Enlarging a garden bed the easy way.

newyorkrita(z6b/7a LI NY)June 6, 2009

This area in the pictures I wanted to make the garden bed going along in there wider and have more planting space both around the cherry tree and in that little pocket of lawn that is now behind the edger pavers.

This is how I now make beds. I put the pavers how I think I want them and then I refine the placement by moving them some here and there. When I get them exactly how I want them, laydown newspaper on top of grass that is now inside of garden bed. Wet it well and then put either leaves bagged and saved form the fall or if I don't have them, straw from straw bales.

This area being worked on is upstairs and will incorporate the quarter pie garden and make this into one bigger bed that just runs into the bed in back of the garage.

After I have tweeked the curve of the pavers and have them exactly were I want them, lay down newspaper inside the new bed.

Use about 8 sheets thick.

Put leaves on top of newspapers.

And here it is, instant new garden bed.

The end.

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That's really nifty! And sure beats having to break your back digging up a ton of sod - ugh!!

    Bookmark   June 6, 2009 at 7:10PM
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newyorkrita(z6b/7a LI NY)

Thats the project I was working on this week Monday and Tuesday. Now it looks like it has been there for a long time because all you see is a mulched garden bed.

The next thing to do is to dig up the catmints and Black Eyed Stella daylilies right around the tree trunk that got overrun with grass and get the grass and weeds out. Obviously not going to dig up the rose right next to the tree, will just have to work around it.

I have a white single flowered shrub rose directly in back of the red currant shrubs which are in back of the quarterpie daylily garden section. I really want to move another of my very big already (6 feet tall) shrub roses along in there next to it. Really has to be done now as there are no plants in the new garden section to trample and its possible to work there. Once I plant that part around the cherry tree the digging and moving will not be possible.

    Bookmark   June 6, 2009 at 7:22PM
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Hey, COOL! This is exactly what my Mom told me I should do for my new perennial bed. I'm definitely trying it! Beats digging up grass, for sure!

    Bookmark   June 6, 2009 at 8:11PM
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I learned the hard way in the beginning years. I spent 1 whole summer digging up my backyard getting rid of sod, I did get pretty buff though, LOL! My biggest problem was getting rid of it all. Threw as much as I could in the compost pile, started laying it upside down in the perimeter of yard, and finally having to throw a bunch in the garbage can. I got the garbage collectors quite upset with me because they broke my can, couldn't move it, & swore I had cement in it. I got a lot wiser when it came to the front yard. Since I don't user pavers, I used my garden hose to make the border & sprayed round up on all the grass. After waiting a day or 2 to make sure the grass was dead, I put 3" of wood chip mulch over it. The decaying grass also puts nutrients back into the soil. I was lucky enough to not have much planted in the front yard that enabled me to use round up. I was hesitant that the grass would grow back in at 1 point but never did.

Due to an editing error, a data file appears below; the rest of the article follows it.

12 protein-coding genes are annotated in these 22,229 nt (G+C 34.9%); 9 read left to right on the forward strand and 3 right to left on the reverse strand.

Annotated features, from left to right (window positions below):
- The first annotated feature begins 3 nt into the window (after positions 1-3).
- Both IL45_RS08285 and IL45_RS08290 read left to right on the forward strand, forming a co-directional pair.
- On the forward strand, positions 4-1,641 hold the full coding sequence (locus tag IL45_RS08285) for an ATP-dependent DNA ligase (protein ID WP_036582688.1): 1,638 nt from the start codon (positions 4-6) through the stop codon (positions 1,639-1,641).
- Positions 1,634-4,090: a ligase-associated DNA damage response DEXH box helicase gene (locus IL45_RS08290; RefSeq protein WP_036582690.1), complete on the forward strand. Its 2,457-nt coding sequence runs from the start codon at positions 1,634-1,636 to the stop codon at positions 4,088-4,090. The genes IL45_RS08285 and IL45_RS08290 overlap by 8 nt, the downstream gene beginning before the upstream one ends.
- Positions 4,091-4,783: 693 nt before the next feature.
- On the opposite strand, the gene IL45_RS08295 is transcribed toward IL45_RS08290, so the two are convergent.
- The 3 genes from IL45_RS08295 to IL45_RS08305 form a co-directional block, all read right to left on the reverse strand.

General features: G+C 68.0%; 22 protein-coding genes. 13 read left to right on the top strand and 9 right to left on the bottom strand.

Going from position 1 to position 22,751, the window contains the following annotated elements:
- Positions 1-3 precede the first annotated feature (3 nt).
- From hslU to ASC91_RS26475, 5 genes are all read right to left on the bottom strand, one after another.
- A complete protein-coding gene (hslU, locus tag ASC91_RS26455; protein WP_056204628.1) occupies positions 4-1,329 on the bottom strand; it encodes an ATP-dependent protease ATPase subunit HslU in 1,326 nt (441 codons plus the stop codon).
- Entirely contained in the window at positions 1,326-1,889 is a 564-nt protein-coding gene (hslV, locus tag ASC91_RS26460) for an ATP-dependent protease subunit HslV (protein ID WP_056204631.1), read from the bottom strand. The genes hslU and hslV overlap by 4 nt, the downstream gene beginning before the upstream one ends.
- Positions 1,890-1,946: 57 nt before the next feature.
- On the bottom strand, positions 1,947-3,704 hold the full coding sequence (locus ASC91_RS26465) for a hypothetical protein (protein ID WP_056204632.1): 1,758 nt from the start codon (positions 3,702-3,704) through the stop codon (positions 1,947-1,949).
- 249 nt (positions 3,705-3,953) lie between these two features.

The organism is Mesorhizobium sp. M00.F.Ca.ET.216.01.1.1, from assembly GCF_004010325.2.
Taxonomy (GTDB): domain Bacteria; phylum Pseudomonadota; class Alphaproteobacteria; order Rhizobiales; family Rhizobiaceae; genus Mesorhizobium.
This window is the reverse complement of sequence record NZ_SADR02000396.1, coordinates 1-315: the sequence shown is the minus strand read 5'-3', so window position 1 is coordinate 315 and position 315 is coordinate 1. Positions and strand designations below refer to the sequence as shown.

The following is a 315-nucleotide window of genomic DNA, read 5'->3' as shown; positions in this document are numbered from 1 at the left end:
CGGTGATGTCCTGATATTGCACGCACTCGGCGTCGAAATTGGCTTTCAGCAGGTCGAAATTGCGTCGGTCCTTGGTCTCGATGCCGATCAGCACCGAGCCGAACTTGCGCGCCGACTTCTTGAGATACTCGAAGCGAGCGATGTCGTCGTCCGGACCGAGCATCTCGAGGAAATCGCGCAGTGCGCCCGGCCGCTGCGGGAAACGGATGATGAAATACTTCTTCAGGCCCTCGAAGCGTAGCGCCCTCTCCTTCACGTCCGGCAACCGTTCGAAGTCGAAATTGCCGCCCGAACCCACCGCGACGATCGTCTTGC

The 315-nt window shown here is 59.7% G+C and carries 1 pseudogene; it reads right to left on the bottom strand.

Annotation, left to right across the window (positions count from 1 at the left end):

Rita, I love the curves of your garden beds. That walkway seems so romantic. It is something that you always read about in garden design where you can't see what is around the corner that keeps leading you. What is the surprise element on the other side of that turn?

    Bookmark   June 6, 2009 at 9:39PM
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newyorkrita(z6b/7a LI NY)

I like working with these particular pavers because they can do and are made to do curves. I never dig up grass. I don't even bother using roundup. I can't tell you how many beds I have made the same way shown. In fact if its not one of my raised beds or terraces it was done this way.

I did my entire shrub border this way only at the time didn't even use the edgers. I just planted shrubs and the leaves between them looked like a forest floor to me. Since then I have made the shrub border wider thru the years and kept adding shrubs. Finially got all the shrubs done last year. So this year I got those pavers and am currently putting them along the edge of the shrub border.

This is the south sideyard. On the left you can just get a glimpse of the rose bed that goes along the entire section of the house. Those pavers on the left I put in last year. On the right you can see a section of the shrub border. Those pavers I just put along there on Monday. I just sort of put them to get them roughly in place and off my driveway were they were unloaded. Then I will go along and fix them as I have time.

Now you can see I have another grassy path in this picture, just like on the top ones. The grassy paths are what is left of what used to be lawn in my yard many years ago.